These villagers will heat their homes with 42 boreholes dug 106 metres under their road

Woman in pink hooded top stood in front of a ground source heat pump in her home
Jackie Barson said she has no regrets about investing and joining in with the community heat pump project (Image credit: Kensa Group Media Centre)

A ground-breaking project that allows families use of shared "community" boreholes dug under the road is now heating its first home in a village in Cornwall. 

The project, in the village of Stithians, is believed to be the first of its kind in the world, and involved the installation of 42 boreholes dug 106 meters underneath the road. Each house along this road were then given the chance to have ground source heat pumps installed in their home to draw heat from these shared boreholes.

The "exciting" community heating system follows another project by Kensa in the same village that saw other homes having a borehole dug in their gardens to generate heat from the ground. These homes are already switched on.

This project is expected to provide several benefits, including reduced energy costs and increased energy efficiency for the connected homes. 

What is the community heat pump scheme?

A graphic showing how the community boreholes dug underneath the road work to heat homes on the street

A graphic showing how the community boreholes dug underneath the road work to heat homes on the street (Image credit: Kensa)

The community heat pump project is a heating system that utilises heat from the ground — in this case through the 42 boreholes dug underneath the road — to provide heat and hot water to a group of buildings and homes in a local community. 

A ground-source heat pump installed in each home then extracts heat from the shared heat source and distributes it through a network of pipes to provide heating and hot water to the connected buildings. The underground infrastructure is privately owned externally and the residents only have to pay a standing charge to access the infrastructure.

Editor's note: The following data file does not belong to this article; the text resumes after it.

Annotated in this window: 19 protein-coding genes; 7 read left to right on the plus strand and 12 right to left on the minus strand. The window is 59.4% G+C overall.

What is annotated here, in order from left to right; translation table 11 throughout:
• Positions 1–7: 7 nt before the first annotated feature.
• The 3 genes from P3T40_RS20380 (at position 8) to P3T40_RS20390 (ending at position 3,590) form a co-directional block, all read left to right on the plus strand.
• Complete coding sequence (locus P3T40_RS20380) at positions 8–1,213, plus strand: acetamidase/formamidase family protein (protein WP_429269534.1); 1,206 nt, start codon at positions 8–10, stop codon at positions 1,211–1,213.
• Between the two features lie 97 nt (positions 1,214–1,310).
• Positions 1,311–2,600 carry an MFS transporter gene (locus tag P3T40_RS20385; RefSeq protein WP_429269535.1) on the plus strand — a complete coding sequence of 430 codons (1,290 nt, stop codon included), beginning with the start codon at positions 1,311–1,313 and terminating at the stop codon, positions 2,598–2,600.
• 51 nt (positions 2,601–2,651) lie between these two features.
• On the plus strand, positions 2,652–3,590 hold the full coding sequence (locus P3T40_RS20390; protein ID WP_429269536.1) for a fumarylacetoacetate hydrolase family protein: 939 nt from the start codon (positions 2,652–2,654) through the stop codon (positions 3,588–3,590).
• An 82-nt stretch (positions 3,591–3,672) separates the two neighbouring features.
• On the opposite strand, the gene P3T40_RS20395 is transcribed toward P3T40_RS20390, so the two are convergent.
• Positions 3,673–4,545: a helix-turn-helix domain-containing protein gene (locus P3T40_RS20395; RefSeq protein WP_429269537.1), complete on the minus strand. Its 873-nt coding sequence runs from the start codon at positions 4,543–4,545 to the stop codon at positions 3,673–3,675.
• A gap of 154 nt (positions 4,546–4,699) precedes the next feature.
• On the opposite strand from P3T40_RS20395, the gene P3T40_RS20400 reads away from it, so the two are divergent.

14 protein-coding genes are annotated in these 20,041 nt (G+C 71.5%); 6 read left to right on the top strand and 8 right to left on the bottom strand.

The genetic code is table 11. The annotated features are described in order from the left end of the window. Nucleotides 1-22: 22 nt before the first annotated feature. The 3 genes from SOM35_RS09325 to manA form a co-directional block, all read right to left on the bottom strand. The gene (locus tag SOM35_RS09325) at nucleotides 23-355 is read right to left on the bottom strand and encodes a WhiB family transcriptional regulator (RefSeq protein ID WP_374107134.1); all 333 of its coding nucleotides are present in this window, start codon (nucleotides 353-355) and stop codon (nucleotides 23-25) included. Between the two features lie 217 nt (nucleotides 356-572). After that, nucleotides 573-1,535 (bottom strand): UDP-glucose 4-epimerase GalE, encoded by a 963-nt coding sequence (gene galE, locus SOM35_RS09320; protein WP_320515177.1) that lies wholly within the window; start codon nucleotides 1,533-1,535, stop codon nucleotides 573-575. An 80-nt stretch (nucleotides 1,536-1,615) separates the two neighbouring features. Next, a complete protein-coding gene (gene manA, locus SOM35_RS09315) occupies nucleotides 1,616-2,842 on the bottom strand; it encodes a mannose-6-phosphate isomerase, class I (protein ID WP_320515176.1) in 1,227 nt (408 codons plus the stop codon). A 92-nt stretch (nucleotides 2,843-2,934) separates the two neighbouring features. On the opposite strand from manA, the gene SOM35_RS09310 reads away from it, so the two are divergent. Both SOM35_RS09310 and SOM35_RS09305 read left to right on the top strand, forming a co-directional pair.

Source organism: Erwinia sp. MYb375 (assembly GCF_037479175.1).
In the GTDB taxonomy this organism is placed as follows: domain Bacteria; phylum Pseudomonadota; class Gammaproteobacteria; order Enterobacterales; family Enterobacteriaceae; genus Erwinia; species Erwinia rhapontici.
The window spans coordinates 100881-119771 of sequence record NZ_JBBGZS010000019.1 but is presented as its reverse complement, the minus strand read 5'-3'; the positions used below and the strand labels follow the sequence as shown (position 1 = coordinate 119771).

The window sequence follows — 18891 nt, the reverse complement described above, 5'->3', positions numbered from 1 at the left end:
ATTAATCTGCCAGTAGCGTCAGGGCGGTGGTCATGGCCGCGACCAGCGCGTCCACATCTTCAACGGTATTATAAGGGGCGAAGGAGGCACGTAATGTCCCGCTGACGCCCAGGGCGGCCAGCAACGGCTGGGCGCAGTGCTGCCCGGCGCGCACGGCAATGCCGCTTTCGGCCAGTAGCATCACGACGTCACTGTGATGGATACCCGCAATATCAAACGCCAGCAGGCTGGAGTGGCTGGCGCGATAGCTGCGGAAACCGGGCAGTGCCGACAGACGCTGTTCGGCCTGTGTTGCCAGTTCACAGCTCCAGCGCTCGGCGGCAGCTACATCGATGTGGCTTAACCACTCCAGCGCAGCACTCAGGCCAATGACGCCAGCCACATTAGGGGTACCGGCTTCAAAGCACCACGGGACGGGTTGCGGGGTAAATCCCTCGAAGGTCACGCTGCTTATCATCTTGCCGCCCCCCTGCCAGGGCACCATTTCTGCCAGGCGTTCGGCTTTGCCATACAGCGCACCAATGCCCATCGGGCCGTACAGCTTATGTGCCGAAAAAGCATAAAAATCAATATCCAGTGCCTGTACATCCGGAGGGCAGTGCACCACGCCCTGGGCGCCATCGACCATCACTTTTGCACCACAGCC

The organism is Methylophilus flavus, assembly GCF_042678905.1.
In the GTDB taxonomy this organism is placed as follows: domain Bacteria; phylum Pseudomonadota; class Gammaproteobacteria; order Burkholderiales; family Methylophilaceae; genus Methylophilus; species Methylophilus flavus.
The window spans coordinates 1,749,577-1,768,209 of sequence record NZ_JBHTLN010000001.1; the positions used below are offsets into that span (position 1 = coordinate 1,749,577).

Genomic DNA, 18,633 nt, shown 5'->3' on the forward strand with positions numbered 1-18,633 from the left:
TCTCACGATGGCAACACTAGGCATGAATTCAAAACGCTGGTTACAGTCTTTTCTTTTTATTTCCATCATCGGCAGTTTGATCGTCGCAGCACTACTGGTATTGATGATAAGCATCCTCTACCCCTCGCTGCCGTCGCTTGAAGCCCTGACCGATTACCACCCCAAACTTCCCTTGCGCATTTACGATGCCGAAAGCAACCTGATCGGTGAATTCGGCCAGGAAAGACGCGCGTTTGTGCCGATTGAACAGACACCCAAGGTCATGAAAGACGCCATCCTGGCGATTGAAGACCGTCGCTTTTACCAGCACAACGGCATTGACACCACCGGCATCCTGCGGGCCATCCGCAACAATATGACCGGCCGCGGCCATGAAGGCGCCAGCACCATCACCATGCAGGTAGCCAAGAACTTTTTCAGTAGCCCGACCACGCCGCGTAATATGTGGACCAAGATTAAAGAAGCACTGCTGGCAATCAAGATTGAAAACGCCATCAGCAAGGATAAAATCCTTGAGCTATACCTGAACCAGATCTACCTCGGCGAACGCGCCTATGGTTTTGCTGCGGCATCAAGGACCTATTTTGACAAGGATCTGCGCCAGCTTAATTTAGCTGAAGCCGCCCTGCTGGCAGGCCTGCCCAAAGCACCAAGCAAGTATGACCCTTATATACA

Installing a ground source heat pump was carried out by ground source heat pump manufacturer Kensa. The heat pumps generate 3 to 4kWh of energy for every 1kWh of electric needed to run them. This electric is provided by the residents chosen energy company unless the households have their own electricity source, such as solar panels.

The community heat pump scheme has several advantages over individual heating systems, such as improved energy efficiency, reduced carbon emissions, and lower maintenance costs. 

It also promotes cooperation and collaboration among members of the community, as they work together towards a shared goal of reducing their energy consumption and environmental impact.

Grandmother is first to be switched onto the 'grid'

Grandmother Caroline Bolitho was the first person to have her "Kensa Shoebox" ground source heat pump switched on in the village last week on 23rd March. She said she felt excited and privileged to take part.

“As a grandma I feel that i’m doing my bit for future generations and reducing my carbon footprint by having a ground source heat pump system which is important," she explained. "I have been using oil heating before this and i feel really privileged and excited to have the system up and running." 

Another resident (pictured at the top of this article) Jackie Barson said: “I am happy with it.  It’s smart and efficient. It’ll take a few weeks to fully get to grips with the operation, but I have no regrets. I do know there are other residents who are disappointed they’re not part of the project.”

The rest of the houses connected to the shared community boreholes dug under the road are expected to be switched on before the end of June this year.

Claims ground source heat pumps generate more heat than air source heat pumps

While not connected to the shared community borehole "grid", another family in Stithians that was part of Kensa's wider project (which we wrote about at the time in our piece 'Heat the Streets') has spoken out about their experience.

And Vicki Spooner and her husband and two sons even go as far as saying that they are now getting more heat than they had with their air source heat pump.